Some officers on Ryan’s Brady list have been accused or convicted of more minor offenses, like driving drunk or violating a department rule like “exhibiting conduct unbecoming of an officer.”

That can frustrate police chiefs. Malden Chief Kevin Molis told WBUR he believes the list exists “for good reason,” to allow defendants “access to information that relates to the honesty, veracity, and integrity of police officers.” But he said the misconduct of some cops is so inconsequential that including their names doesn’t serve the interests of justice — it only tarnishes their reputations.

“If there’s someone who’s on that list for reasons that might not meet the standard, I think there should be a mechanism where they have an opportunity to be heard,” he said.

Ryan said she’s sympathetic to these complaints. She said she frequently speaks with police chiefs about her Brady policy, and provides training on it for police in her jurisdiction twice a year.

She said not everything the prosecution turns over becomes admissible in court, and her attorneys often argue against its admissibility.

“It is all aimed at the defense having the opportunity to know the information at the time they’re going to trial, and make whatever their best arguments are about what they can do with it,” she said.

DAs With No Brady Lists, Or Ones In Progress

Ryan’s Brady list appears to be the exception — not the rule — in Massachusetts.

Nearly half of the state’s district attorneys offices — Bristol, Essex, Plymouth, Worcester and the Cape and Islands — each said they had no documents related to officer disclosure lists requested by WBUR.

The Northwestern DA’s office in Northampton responded they formed a “Brady Committee” in 2019 that oversees the office’s disclosure protocols. In an email, a spokesperson said, “the Committee has not yet finalized decisions” on which officers will make the list.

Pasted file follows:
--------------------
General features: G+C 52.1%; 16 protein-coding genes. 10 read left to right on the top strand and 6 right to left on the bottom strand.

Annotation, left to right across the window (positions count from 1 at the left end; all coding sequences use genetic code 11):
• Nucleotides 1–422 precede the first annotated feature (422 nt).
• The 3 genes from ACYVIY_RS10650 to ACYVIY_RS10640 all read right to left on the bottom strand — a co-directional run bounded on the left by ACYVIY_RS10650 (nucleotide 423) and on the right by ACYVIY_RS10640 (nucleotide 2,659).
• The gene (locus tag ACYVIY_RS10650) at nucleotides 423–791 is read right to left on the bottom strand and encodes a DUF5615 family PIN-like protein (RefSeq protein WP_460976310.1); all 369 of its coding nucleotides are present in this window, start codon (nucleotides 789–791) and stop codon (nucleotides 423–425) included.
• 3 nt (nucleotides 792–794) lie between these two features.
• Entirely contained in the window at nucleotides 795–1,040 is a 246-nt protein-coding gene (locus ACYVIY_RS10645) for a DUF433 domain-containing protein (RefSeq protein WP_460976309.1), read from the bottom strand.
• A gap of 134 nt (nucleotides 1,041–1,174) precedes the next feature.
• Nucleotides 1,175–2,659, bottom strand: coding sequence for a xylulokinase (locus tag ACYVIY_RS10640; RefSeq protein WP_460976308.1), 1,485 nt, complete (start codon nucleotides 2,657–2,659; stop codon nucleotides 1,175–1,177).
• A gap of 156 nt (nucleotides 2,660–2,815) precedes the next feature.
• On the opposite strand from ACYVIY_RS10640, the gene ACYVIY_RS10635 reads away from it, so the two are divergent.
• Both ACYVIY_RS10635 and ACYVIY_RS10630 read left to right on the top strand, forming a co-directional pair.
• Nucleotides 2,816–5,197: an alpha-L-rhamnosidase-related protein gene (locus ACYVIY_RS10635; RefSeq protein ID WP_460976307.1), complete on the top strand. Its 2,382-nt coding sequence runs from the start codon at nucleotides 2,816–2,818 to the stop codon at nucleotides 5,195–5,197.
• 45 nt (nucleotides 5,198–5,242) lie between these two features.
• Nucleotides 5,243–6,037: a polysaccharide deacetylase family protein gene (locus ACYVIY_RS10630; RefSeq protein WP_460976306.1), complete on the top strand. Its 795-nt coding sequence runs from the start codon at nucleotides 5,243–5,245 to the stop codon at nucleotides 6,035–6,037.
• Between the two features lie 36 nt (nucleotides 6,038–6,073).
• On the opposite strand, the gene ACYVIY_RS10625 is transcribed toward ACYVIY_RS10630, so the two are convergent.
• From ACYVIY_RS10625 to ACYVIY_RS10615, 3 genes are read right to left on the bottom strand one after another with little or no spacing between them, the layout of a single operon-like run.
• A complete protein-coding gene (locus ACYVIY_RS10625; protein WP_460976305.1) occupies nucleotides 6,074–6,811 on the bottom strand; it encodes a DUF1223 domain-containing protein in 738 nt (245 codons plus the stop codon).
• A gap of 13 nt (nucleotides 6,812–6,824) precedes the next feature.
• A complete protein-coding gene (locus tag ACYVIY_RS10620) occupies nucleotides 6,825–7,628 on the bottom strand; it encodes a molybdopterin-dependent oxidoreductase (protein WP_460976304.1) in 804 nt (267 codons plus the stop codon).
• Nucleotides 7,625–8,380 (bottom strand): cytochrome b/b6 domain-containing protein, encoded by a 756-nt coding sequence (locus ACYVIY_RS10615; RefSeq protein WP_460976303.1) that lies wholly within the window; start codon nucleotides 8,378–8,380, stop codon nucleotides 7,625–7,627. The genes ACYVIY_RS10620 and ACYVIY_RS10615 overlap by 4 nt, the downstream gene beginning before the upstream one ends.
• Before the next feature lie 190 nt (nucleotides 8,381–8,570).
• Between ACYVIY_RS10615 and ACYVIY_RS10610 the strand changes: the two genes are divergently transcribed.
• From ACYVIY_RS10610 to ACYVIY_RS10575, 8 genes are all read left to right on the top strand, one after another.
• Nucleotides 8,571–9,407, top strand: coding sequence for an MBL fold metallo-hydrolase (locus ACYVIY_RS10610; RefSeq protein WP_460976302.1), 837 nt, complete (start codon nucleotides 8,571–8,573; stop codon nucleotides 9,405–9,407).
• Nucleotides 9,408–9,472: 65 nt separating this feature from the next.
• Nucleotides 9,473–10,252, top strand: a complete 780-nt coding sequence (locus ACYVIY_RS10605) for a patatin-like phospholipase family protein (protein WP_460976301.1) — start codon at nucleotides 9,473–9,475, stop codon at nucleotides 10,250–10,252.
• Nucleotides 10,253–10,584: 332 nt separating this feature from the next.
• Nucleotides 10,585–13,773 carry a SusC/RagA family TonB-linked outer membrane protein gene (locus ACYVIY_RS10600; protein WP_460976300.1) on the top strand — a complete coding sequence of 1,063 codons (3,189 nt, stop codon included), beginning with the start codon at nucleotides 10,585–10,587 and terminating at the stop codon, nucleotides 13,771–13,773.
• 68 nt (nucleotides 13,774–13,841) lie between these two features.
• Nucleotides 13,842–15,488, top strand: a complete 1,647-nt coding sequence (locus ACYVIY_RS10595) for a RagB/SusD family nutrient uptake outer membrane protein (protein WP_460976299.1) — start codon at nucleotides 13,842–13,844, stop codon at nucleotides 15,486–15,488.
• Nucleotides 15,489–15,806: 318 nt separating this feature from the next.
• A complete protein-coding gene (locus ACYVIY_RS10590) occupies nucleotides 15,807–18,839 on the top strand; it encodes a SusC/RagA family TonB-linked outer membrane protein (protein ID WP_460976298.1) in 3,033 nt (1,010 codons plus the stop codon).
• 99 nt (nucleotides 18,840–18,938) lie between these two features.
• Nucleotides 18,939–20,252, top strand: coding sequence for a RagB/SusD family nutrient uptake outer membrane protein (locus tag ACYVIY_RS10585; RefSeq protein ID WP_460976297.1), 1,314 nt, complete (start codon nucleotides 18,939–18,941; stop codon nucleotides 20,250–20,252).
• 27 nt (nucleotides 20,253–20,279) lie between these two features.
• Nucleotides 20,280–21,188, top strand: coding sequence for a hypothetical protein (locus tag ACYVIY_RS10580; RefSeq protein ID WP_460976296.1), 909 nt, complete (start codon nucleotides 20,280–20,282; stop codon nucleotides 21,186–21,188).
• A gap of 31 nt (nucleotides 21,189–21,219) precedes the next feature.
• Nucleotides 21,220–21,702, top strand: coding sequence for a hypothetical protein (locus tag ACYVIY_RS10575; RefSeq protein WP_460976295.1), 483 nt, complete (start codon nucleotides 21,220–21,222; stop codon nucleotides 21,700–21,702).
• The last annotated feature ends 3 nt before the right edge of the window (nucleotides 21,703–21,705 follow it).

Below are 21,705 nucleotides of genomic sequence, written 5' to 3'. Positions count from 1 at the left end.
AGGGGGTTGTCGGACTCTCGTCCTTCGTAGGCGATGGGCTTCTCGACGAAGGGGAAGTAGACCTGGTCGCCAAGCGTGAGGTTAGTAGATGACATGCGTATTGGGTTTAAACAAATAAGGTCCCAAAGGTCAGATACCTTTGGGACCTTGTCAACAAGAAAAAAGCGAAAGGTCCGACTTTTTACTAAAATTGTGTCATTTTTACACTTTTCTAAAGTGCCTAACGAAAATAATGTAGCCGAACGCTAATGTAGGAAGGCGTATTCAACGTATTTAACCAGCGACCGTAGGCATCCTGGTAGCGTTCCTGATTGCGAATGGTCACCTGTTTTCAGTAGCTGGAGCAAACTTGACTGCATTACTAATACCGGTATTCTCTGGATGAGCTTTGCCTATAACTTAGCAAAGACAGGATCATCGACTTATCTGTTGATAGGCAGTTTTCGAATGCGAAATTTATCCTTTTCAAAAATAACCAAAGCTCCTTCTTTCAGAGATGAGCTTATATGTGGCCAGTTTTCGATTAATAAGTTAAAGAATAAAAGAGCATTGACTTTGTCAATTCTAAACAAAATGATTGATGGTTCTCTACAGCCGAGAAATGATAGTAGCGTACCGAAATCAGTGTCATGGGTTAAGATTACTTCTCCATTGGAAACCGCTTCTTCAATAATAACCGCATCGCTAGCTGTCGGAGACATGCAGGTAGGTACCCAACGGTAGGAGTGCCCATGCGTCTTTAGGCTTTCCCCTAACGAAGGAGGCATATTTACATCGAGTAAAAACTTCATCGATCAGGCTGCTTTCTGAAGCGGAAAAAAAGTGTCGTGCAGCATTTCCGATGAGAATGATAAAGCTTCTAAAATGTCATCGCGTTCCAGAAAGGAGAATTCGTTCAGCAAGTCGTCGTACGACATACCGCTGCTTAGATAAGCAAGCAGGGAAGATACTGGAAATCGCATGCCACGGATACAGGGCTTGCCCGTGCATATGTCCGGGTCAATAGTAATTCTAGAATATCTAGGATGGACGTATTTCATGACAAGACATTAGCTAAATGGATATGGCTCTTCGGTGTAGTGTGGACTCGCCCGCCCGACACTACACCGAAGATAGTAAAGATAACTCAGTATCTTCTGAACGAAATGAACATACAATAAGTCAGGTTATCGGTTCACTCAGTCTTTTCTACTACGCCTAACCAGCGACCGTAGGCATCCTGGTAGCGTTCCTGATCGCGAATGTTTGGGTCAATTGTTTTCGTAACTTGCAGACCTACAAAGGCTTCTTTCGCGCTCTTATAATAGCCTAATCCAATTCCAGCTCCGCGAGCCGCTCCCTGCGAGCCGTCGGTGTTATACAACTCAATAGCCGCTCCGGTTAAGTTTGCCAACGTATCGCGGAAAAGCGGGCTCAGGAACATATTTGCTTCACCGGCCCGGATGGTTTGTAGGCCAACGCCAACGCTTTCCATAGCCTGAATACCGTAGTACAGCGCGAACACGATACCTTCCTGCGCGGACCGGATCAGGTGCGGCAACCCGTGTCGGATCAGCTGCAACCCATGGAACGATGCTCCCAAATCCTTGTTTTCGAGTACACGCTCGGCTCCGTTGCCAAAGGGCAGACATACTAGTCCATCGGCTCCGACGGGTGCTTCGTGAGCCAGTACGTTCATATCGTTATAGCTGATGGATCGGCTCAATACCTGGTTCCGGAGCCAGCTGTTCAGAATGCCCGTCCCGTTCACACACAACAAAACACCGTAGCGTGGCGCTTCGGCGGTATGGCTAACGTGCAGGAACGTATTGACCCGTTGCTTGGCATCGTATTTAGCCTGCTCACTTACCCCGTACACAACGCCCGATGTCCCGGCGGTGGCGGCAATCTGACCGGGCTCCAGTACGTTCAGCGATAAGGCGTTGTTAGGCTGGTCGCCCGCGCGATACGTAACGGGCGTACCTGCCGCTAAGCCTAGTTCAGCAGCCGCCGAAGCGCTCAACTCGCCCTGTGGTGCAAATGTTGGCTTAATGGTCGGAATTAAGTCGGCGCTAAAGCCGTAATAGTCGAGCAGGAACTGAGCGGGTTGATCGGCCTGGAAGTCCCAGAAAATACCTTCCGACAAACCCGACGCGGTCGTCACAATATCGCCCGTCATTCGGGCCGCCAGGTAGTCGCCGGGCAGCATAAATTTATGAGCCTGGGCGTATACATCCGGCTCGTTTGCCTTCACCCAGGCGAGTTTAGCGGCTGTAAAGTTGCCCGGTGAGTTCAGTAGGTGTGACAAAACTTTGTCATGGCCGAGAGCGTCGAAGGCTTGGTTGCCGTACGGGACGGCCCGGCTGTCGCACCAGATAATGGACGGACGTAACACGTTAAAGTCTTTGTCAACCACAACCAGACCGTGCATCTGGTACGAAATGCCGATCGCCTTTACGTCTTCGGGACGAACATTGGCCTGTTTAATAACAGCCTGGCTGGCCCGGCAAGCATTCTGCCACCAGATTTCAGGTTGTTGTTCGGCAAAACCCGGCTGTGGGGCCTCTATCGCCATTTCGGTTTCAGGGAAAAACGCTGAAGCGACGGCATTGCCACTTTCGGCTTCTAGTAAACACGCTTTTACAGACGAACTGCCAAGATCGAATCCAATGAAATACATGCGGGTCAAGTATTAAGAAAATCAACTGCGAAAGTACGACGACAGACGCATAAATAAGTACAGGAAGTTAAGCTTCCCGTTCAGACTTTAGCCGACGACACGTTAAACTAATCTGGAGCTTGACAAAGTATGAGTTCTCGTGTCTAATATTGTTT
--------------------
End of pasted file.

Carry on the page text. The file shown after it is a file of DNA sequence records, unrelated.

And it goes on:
The Berkshire DA’s office recently put a Brady policy into place. In a July 28 press release, District Attorney Andrea Harrington said her office will request that police departments provide documents related to officers facing criminal charges and other allegations of questionable behavior, like “dishonesty” or “racial profiling.”

Her team will also create a “do-not-call” list, for officers whose “credibility is so tainted as to disqualify that person from testifying on behalf of the Commonwealth,” the new policy states.

Norfolk County maintains a disclosure list of 38 officers. All but four are state police troopers publicly known for their involvement in high-profile misconduct, like the embattled agency’s recent overtime pay scandal. The Norfolk County District Attorney’s office originally provided the list to WBUR last September; a spokesperson said in June it has not been added to since.

Of the 38 officers on the list, eight are still employed by their departments.

The Hampden County DA’s office said it did not maintain an officer disclosure list, “per se.” A spokesperson wrote that assistant district attorneys vet law enforcement witnesses on a case-by-case basis, but also review certain internal records. For example, the office keeps a file of 13 Springfield officers who were named in federal grand jury minutes about police drinking alcohol at headquarters. Prosecutors also track the names of 14 other Springfield officers charged by the state attorney general in connection with an assault on four Black men near a bar, and an attempt to cover it up.